Hurricane Dorian creeps up U.S. coast, prompts fears of near-record storm surge
Hurricane Dorian, back to a Category 3 storm, began raking the Southeast U.S. seaboard early Thursday, left tens of thousands without power as it threatened to inundate low-lying coasts from Georgia to Virginia with a life-threatening storm surge after its deadly mauling of the Bahamas.
As of early Thursday in South Carolina, over 16,800 in Charleston County and over 6,800 in Beaufort County were without power, according to Dominion Energy. Berkeley Electric Cooperative reported another 4,900 in Charleston County.
“We will experience hurricane-force winds, in at least gusts,” South Carolina Gov. Henry McMaster said at a news conference on Wednesday. Even if the hurricane doesn’t end up hitting the state directly, he said, “there’s still going to be wind and water and if you’re in the coastal area, that water can be treacherous.”
Dorian appeared likely to get dangerously near Charleston, S.C., which is vulnerably located on a peninsula. A flood chart posted by the U.S. National Weather Service projected a combined high tide and storm surge around Charleston Harbour of 3.1 metres; the record, four metres, was set by Hugo in 1989.
Power lines and trees have been reported down with the eye 128 kilometres southeast of Charleston Harbor as of 5 a.m. Thursday, CBS News reported. The network said road closures are in place due to flooding in downtown Charleston, and thousands of people in the city are without power.
Dorian had crashed into the Bahamas as the country’s strongest hurricane on record, leaving widespread devastation and at least 20 people dead. But it weakened substantially in the days since, dropping from a Category 5 to a Category 2 storm before increasing again late Wednesday. Dorian could maintain this intensity for about nine hours or so before gradual weakening through Saturday, according to the U.S. National Hurricane Center.
Stores and restaurants were boarded up with wood and corrugated metal in Charleston’s historic downtown, and about 830,000 people were under mandatory evacuation orders on the South Carolina coast. More than 1,500 people were in 28 shelters statewide.
Georgia’s coastal islands were also at risk, Gov. Brian Kemp said Wednesday, adding “We are very worried, especially about the barrier islands getting cut off.”
In North Carolina, where authorities said an 85-year-old man died after falling from a ladder while getting ready for Dorian, Gov. Roy Cooper warned of the threat of storm surge and flash flooding from heavy rains. The Outer Banks barrier islands were particularly exposed.
Duke Energy said Dorian could cause more than 700,000 power outages in easternmost parts of North Carolina and South Carolina, and Georgia Power said about 2,800 homes and businesses were already without electricity.
The Navy ordered ships at its huge base in Norfolk, Va., to head to sea for safety, and warplanes at Langley Air Force Base in Hampton, Virginia, were being moved inland. The commander of the Navy Region Mid-Atlantic issued an emergency evacuation order for military personnel and their dependents in five North Carolina counties.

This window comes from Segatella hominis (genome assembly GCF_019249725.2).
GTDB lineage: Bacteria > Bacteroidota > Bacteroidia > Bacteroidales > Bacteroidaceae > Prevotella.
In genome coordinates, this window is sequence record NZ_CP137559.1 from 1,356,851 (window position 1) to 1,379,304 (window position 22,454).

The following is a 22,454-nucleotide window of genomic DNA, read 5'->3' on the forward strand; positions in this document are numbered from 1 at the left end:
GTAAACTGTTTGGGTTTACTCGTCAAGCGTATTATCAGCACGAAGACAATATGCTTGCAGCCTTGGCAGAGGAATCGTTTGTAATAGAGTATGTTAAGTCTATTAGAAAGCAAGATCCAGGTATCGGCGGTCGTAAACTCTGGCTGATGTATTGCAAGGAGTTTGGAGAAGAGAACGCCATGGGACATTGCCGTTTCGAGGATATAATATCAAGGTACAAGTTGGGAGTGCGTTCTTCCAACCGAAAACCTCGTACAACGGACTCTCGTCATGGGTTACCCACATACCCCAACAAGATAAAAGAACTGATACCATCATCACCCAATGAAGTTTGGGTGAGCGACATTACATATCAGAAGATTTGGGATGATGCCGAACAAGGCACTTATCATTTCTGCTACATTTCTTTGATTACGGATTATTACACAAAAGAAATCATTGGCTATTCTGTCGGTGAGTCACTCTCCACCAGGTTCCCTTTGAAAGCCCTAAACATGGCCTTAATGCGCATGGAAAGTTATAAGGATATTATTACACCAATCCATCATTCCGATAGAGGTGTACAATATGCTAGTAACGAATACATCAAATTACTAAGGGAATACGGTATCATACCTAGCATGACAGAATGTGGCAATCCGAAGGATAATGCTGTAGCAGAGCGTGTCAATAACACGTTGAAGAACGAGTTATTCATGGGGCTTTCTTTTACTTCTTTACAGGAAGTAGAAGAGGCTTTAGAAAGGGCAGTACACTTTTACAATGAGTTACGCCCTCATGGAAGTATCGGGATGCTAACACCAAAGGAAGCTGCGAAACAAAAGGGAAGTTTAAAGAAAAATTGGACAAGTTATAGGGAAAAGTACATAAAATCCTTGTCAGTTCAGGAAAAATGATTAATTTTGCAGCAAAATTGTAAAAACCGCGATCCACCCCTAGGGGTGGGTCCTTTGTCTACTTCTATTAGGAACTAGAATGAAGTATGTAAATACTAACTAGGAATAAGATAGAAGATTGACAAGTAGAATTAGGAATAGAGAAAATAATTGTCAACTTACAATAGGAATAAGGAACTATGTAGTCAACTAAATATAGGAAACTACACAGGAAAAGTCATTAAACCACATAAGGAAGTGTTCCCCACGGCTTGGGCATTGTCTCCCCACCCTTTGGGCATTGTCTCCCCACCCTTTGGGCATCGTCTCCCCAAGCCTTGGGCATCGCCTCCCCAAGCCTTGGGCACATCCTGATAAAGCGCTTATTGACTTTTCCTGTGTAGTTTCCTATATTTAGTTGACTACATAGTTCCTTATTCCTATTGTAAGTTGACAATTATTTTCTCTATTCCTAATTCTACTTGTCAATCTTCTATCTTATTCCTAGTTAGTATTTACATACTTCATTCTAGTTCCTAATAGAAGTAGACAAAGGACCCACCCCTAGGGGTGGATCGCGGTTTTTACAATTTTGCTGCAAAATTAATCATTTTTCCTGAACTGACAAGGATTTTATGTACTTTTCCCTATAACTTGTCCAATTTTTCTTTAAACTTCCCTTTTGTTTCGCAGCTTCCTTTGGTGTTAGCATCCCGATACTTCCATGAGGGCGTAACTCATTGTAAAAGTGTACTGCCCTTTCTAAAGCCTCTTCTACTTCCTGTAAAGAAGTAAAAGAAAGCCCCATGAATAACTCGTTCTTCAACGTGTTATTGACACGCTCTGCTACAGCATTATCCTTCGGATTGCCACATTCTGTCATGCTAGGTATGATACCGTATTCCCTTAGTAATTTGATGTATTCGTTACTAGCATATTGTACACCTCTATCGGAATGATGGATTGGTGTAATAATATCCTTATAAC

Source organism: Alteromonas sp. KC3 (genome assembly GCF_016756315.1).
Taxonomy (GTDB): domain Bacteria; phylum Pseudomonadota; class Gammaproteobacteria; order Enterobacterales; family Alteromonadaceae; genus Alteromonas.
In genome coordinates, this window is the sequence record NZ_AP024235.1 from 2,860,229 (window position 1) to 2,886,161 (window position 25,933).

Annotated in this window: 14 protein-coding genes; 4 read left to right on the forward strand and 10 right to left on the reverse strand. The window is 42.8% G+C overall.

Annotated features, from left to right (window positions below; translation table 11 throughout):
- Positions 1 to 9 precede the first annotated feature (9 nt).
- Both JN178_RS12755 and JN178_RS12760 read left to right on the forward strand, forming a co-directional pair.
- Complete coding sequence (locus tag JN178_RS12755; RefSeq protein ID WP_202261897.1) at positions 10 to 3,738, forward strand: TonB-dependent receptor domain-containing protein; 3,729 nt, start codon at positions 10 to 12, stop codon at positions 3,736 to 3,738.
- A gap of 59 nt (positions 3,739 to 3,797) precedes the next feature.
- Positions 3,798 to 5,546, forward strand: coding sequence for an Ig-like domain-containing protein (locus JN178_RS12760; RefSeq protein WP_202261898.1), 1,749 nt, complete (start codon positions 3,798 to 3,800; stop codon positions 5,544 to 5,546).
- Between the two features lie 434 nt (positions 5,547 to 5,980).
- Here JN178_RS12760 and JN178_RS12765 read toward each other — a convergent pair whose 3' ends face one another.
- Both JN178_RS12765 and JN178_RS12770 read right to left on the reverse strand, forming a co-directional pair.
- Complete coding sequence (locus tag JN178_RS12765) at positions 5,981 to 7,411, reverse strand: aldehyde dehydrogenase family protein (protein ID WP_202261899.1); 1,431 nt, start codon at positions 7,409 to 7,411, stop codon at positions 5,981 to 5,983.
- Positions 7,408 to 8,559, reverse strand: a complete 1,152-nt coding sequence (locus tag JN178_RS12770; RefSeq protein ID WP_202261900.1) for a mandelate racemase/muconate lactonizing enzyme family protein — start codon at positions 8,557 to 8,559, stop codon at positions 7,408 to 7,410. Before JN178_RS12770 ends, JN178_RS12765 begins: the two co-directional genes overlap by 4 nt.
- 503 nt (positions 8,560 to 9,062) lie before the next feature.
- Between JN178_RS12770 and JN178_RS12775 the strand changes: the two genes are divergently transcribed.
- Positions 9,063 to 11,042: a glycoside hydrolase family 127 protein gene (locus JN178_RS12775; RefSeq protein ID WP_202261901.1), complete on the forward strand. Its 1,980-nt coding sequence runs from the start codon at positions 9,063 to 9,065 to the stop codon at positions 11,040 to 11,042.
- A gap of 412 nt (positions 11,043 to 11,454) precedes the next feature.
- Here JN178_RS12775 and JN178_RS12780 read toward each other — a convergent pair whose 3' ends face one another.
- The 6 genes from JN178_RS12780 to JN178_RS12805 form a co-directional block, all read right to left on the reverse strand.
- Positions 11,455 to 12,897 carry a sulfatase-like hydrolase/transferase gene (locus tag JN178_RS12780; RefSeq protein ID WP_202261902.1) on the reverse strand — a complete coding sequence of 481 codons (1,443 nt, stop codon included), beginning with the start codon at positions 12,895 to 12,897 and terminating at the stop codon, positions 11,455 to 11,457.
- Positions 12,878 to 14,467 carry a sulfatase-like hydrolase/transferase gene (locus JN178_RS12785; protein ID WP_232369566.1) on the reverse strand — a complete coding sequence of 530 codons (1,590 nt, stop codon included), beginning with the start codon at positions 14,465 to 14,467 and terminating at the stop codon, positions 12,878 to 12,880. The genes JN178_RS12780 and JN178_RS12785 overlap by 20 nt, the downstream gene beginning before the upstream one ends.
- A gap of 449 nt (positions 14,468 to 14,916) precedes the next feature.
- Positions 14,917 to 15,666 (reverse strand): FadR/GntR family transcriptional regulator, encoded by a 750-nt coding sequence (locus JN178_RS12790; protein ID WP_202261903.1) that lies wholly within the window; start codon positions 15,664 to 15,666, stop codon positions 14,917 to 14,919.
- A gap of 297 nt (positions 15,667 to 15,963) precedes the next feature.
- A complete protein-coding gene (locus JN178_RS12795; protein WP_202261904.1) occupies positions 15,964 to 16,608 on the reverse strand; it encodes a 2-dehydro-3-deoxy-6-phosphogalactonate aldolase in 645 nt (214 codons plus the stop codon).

‘We are ready to go,’ FEMA official says
Though weakened, Dorian remained a force to be reckoned with, its swirling circle of winds and rain wrapped around a large, gaping eye visible on photos taken from space. At 2 a.m. EDT Thursday the distinct eye of the hurricane churned about 168 kilometres south of Charleston, moving north at 11 km/h off the coast with dangerously high winds of 185 km/h.
A hurricane warning covered about 800 kilometres of coastline, and authorities warned about 3 million residents to get away before the water and wind rose.
The acting administrator of the Federal Emergency Management Agency, Peter Gaynor, said 4,000 federal responders; 6,000 National Guard members; and 40,000 utility workers were on standby.
“We are ready to go,” Gaynor said. “We’ll follow Dorian up the coast until it is not a threat.”
In Florida, initially projected to take a direct hit from Dorian, there was widespread relief and gratitude Wednesday after the storm passed the state from a relatively safe distance offshore.
“We’re lucky today,” said Ryan Haggett, kitchen manager at the Oceanside Beach Bar and Grill, at Flagler Beach. Haggett and others removed storm shutters from restaurant windows, preparing to serve dinner Wednesday night.
With the threat to Florida easing and the danger shifting northward, Orlando, Florida’s international airport reopened, as did Walt Disney World and Universal. Dorian forced Disney Cruise Line to cancel one trip and delay the return of another ship to Port Canaveral, Florida.
One resident in the state died while preparing for the storm Monday evening, when Dorian’s path was still projected to threaten Florida. Joseph Walden, 56, was sitting on a tree limb and using a chainsaw to trim other limbs in the Orlando suburb of Ocoee when one of the cut limbs broke free and knocked him to the ground, police said. He was pronounced dead at a hospital.